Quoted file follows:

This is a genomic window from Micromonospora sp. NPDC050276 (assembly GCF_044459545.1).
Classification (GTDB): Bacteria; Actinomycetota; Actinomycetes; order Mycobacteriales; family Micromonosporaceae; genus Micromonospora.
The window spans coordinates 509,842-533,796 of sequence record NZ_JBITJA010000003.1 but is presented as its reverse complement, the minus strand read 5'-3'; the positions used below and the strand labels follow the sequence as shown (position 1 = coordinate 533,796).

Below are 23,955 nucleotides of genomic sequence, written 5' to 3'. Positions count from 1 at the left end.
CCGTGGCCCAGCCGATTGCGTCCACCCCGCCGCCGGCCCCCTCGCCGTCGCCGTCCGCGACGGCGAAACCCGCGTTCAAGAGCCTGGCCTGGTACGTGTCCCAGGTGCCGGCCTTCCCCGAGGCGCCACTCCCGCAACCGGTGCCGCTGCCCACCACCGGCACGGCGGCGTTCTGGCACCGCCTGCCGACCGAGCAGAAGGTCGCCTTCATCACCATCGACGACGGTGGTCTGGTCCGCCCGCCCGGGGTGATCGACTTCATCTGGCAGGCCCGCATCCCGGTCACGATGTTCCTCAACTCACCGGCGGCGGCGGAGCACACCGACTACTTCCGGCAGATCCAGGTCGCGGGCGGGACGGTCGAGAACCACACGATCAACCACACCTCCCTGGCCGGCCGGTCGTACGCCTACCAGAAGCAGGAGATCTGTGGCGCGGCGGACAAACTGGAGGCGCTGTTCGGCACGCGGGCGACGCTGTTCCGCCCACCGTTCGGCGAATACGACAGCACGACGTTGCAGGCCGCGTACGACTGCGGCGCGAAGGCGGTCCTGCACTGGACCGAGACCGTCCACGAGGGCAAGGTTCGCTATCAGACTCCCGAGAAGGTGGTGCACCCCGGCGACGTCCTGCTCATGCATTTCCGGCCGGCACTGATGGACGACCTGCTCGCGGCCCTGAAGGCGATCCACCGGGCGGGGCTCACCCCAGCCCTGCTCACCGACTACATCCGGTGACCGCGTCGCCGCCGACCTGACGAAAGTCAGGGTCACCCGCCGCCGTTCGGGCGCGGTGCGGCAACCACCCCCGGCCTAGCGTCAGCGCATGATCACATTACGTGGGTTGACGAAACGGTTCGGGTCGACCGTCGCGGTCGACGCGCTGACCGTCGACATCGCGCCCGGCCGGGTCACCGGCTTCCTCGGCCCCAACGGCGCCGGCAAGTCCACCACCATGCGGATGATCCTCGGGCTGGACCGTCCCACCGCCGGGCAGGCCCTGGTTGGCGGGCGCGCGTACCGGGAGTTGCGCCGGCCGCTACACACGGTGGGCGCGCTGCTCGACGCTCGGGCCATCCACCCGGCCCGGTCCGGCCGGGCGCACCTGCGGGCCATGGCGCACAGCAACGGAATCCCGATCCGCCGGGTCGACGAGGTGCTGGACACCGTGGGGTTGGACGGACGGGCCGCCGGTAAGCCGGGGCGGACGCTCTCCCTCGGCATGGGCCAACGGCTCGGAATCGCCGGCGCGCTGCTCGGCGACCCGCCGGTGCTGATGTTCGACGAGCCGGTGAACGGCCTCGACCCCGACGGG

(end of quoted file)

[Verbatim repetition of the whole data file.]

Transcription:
This is a genomic window from Micromonospora sp. NPDC050276 (assembly GCF_044459545.1).
Classification (GTDB): Bacteria; Actinomycetota; Actinomycetes; order Mycobacteriales; family Micromonosporaceae; genus Micromonospora.
The window spans coordinates 509,842-533,796 of sequence record NZ_JBITJA010000003.1 but is presented as its reverse complement, the minus strand read 5'-3'; the positions used below and the strand labels follow the sequence as shown (position 1 = coordinate 533,796).

Below are 23,955 nucleotides of genomic sequence, written 5' to 3'. Positions count from 1 at the left end.
CCGTGGCCCAGCCGATTGCGTCCACCCCGCCGCCGGCCCCCTCGCCGTCGCCGTCCGCGACGGCGAAACCCGCGTTCAAGAGCCTGGCCTGGTACGTGTCCCAGGTGCCGGCCTTCCCCGAGGCGCCACTCCCGCAACCGGTGCCGCTGCCCACCACCGGCACGGCGGCGTTCTGGCACCGCCTGCCGACCGAGCAGAAGGTCGCCTTCATCACCATCGACGACGGTGGTCTGGTCCGCCCGCCCGGGGTGATCGACTTCATCTGGCAGGCCCGCATCCCGGTCACGATGTTCCTCAACTCACCGGCGGCGGCGGAGCACACCGACTACTTCCGGCAGATCCAGGTCGCGGGCGGGACGGTCGAGAACCACACGATCAACCACACCTCCCTGGCCGGCCGGTCGTACGCCTACCAGAAGCAGGAGATCTGTGGCGCGGCGGACAAACTGGAGGCGCTGTTCGGCACGCGGGCGACGCTGTTCCGCCCACCGTTCGGCGAATACGACAGCACGACGTTGCAGGCCGCGTACGACTGCGGCGCGAAGGCGGTCCTGCACTGGACCGAGACCGTCCACGAGGGCAAGGTTCGCTATCAGACTCCCGAGAAGGTGGTGCACCCCGGCGACGTCCTGCTCATGCATTTCCGGCCGGCACTGATGGACGACCTGCTCGCGGCCCTGAAGGCGATCCACCGGGCGGGGCTCACCCCAGCCCTGCTCACCGACTACATCCGGTGACCGCGTCGCCGCCGACCTGACGAAAGTCAGGGTCACCCGCCGCCGTTCGGGCGCGGTGCGGCAACCACCCCCGGCCTAGCGTCAGCGCATGATCACATTACGTGGGTTGACGAAACGGTTCGGGTCGACCGTCGCGGTCGACGCGCTGACCGTCGACATCGCGCCCGGCCGGGTCACCGGCTTCCTCGGCCCCAACGGCGCCGGCAAGTCCACCACCATGCGGATGATCCTCGGGCTGGACCGTCCCACCGCCGGGCAGGCCCTGGTTGGCGGGCGCGCGTACCGGGAGTTGCGCCGGCCGCTACACACGGTGGGCGCGCTGCTCGACGCTCGGGCCATCCACCCGGCCCGGTCCGGCCGGGCGCACCTGCGGGCCATGGCGCACAGCAACGGAATCCCGATCCGCCGGGTCGACGAGGTGCTGGACACCGTGGGGTTGGACGGACGGGCCGCCGGTAAGCCGGGGCGGACGCTCTCCCTCGGCATGGGCCAACGGCTCGGAATCGCCGGCGCGCTGCTCGGCGACCCGCCGGTGCTGATGTTCGACGAGCCGGTGAACGGCCTCGACCCCGACGGG